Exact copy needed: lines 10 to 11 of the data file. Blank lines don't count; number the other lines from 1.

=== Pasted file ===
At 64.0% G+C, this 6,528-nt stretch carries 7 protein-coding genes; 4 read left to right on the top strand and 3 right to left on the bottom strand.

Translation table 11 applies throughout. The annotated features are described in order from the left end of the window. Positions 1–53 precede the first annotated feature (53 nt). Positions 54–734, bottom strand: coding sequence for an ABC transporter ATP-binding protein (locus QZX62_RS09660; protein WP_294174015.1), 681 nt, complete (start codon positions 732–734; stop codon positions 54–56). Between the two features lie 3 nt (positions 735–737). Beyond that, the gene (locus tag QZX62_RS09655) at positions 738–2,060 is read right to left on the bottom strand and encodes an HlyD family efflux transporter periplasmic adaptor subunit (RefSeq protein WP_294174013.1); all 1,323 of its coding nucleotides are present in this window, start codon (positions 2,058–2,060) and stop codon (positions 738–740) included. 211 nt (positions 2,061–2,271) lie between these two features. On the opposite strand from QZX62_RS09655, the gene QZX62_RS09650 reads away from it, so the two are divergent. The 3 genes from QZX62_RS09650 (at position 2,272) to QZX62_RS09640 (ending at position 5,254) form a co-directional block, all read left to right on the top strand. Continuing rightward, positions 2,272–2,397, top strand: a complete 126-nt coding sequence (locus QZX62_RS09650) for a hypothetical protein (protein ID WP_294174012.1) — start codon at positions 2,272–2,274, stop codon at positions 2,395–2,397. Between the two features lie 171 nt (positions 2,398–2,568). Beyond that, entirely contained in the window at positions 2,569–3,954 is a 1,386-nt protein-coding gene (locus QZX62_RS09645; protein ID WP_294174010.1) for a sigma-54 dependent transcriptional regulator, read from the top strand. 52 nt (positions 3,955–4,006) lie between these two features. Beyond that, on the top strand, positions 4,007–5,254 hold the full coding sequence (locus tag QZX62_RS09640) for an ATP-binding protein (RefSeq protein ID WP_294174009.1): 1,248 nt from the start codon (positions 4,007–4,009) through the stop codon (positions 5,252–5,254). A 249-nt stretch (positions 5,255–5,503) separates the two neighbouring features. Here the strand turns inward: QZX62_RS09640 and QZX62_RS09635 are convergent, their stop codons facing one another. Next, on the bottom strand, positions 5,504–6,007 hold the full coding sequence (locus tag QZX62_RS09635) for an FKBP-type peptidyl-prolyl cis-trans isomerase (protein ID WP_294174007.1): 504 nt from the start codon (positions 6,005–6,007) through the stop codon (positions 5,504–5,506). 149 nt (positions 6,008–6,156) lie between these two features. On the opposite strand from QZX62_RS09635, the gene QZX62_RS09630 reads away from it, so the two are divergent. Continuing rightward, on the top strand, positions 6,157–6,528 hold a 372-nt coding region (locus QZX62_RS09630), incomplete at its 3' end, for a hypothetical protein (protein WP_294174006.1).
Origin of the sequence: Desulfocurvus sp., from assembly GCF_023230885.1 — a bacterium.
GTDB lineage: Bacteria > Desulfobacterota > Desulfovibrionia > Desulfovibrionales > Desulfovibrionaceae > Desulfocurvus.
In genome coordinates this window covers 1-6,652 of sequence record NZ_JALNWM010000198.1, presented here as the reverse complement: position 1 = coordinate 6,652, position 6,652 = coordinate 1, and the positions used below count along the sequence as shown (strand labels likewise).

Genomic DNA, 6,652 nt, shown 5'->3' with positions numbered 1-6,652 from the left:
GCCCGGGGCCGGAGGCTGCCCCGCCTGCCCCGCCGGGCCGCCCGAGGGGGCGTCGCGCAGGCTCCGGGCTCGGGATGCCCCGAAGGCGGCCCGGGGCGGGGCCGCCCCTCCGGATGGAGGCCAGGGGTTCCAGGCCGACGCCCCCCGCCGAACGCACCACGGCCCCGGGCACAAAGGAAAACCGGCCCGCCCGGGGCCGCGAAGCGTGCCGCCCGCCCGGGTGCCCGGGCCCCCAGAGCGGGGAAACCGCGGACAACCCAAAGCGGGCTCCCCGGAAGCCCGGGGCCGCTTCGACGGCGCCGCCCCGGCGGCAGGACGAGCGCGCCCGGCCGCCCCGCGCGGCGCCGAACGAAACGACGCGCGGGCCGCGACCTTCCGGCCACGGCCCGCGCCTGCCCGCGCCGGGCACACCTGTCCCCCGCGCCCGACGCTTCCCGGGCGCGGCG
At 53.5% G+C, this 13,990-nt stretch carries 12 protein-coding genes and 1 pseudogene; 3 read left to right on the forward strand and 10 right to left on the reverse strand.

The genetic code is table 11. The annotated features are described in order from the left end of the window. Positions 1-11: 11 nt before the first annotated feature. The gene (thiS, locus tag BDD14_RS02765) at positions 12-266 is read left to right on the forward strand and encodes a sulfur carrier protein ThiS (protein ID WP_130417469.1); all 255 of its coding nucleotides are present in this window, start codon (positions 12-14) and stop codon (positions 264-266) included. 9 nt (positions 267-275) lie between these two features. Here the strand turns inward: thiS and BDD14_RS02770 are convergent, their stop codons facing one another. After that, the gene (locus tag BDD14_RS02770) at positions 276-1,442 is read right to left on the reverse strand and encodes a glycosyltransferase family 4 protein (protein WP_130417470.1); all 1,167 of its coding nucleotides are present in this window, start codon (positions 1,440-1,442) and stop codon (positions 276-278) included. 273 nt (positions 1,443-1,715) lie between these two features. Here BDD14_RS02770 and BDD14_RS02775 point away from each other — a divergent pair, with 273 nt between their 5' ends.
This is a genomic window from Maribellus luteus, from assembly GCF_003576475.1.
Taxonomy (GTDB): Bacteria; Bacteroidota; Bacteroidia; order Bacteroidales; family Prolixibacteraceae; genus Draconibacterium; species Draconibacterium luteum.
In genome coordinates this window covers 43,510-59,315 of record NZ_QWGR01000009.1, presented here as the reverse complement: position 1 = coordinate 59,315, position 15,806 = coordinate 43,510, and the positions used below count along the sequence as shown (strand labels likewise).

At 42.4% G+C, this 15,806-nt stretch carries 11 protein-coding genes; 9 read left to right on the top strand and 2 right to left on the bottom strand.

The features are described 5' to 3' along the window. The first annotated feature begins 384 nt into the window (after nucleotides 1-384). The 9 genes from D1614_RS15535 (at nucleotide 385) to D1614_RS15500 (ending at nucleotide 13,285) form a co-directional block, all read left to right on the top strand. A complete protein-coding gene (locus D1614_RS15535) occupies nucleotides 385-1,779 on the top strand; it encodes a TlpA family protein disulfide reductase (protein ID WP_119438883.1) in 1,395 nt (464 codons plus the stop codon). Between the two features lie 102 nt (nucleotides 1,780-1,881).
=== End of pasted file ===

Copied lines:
This is a genomic window from Maribellus luteus, from assembly GCF_003576475.1.
Taxonomy (GTDB): Bacteria; Bacteroidota; Bacteroidia; order Bacteroidales; family Prolixibacteraceae; genus Draconibacterium; species Draconibacterium luteum.